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CHED chair’s ‘college not for everyone’ comment is anti-poor

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Valenzuela City Congressman Win Gatchalian ​strongly opposed Commission on Higher Education (CHED) Chair Patricia Licuanan​’s remarks​ downplaying the need for students to go to college.

“It is difficult for me to believe that the government’s chief minister for higher education would act as a saleswoman for tech-voc and blue collar jobs as shining alternatives to a college education. Considering the research on education and poverty alleviation, these comments are nothing less than anti-poor,” said Gatchalian, a member of the House Committee on ​Higher​ and Technical Education.

Licuanan reportedly said: “We don’t think that every student really should go to college. There are very good programs in the technical and vocational areas or in the area of middle-level skills, and you get jobs when you finish these programs … That option of going into technical-vocational and middle-level jobs is attractive, but in our culture, we have that notion that everyone should get a college diploma. I don’t think that’s necessary.”



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​In the 2011 Labor Force Survey study on educational attainment and basic daily pay, a college undergraduate – an equivalent educational attainment level to a tech-voc graduate – earned ​daily P333.94 ​on average.


This wage did not even meet the daily​ minimum of P367 to ​P404 as mandated at the time by the Department of Labor and Employment for workers in the National Capital Region.


The average income of a college graduate, meanwhile, has been pegged​ at P606.93, a 55 percent increase compared to the tech-voc graduate.

“While individuals with lower educational attainment struggle to make ends meet, college graduates have exponentially more opportunities to provide for themselves and their families. Expanded access to college education, especially for poor students, is a powerful weapon to wield in the fight against poverty. Instead of complaining about our society’s college-oriented culture, CHED should work on finding ways to help struggling Filipinos achieve the dream of earning a college degree,” said Gatchalian.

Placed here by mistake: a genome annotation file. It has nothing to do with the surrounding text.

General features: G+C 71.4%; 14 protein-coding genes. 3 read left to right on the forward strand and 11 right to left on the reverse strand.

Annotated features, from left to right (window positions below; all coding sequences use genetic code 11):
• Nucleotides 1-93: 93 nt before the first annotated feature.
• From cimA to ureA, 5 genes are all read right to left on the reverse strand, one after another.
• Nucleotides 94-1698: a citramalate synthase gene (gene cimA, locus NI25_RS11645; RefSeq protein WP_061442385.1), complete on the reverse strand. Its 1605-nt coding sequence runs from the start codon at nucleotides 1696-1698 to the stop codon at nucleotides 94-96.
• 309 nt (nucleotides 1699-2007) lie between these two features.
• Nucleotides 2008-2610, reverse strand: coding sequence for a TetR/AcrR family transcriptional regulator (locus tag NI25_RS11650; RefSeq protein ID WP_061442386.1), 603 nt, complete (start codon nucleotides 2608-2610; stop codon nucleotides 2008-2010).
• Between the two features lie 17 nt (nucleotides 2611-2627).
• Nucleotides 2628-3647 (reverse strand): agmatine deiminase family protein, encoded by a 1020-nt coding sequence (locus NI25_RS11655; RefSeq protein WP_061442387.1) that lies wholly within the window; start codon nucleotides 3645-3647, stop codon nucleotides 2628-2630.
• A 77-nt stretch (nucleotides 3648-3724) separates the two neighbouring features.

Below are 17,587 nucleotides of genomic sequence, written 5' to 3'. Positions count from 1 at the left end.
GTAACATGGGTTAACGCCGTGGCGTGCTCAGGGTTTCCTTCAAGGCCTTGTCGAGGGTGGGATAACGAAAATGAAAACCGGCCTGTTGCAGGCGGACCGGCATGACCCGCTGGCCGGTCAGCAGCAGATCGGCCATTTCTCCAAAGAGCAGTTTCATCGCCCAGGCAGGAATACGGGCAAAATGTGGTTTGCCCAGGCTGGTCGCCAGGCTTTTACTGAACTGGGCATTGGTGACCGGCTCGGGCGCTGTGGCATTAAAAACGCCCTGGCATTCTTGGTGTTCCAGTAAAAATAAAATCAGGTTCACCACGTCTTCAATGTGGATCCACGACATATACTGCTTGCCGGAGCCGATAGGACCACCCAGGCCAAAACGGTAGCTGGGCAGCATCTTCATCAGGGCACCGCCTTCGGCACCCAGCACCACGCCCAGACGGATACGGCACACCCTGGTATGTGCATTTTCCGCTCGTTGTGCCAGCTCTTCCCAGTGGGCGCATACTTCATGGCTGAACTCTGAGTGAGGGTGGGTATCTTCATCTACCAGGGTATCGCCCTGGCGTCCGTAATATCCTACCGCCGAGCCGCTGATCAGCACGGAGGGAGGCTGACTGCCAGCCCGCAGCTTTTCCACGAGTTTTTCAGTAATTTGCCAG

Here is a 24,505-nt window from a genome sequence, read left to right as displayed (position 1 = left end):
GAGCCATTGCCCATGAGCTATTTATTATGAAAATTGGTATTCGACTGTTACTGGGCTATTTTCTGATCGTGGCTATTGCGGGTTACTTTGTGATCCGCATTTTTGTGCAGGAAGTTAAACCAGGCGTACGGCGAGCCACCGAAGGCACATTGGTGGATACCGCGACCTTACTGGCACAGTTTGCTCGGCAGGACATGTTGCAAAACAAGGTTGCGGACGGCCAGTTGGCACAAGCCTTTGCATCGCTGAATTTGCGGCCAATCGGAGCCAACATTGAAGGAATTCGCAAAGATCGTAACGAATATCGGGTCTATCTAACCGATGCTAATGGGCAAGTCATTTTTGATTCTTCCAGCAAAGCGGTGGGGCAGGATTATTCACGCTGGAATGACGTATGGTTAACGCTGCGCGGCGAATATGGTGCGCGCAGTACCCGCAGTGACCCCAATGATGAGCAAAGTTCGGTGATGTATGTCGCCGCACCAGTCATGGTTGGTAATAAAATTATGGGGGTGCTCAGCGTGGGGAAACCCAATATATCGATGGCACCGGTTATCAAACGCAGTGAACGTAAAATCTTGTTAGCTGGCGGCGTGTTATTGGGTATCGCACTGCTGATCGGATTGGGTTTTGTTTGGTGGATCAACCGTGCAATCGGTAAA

Gatchalian pointed to the high cost shouldered by families in sending their children to college, recalling ​the 2013 Annual Poverty Indicators Survey,​ which showed that more than half of college-aged out-of-school youth said they did not attend college because of the need for employment or ​the ​inability to pay for college costs.



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“A sad and angering reality of our society is that the people who would benefit most from a college education often cannot afford one. The intergenerational problem of poverty continues because the s​tate has not fulfilled its constitutionally-mandated duty to ensure access to education at all levels, including tertiary education,” said Gatchalian.

In response to this problem, Gatchalian has launched a nationwide Karapatan sa Edukasyon caravan to build grassroots support for his proposed measure, House Bill No. 5905, to be known as the “Free Higher Education Act”.

Under the bill, Filipino students pursuing their first undergraduate degree would be entitled to a full tuition subsidy at all state universities and colleges (SUCs).

“My conversations with students and parents during this caravan have convinced me that free SUC tuition is a step in the right direction. I have met so many bright and ambitious students who are truly driven to graduate from college in order to pull their families out of poverty and contribute to nation-building, but financial difficulties are threatening their ability to accomplish this. We need to do something more to help them realize these admirable dreams,” said Gatchalian.

Gatchalian is set to continue advocating for his bill at consultations scheduled for this week in Tawi-Tawi, Zamboanga, Cagayan, and Isabela, following his consultations at SUCs in Southern Luzon and Visayas over the past two weeks. (Aureli Sinsuat)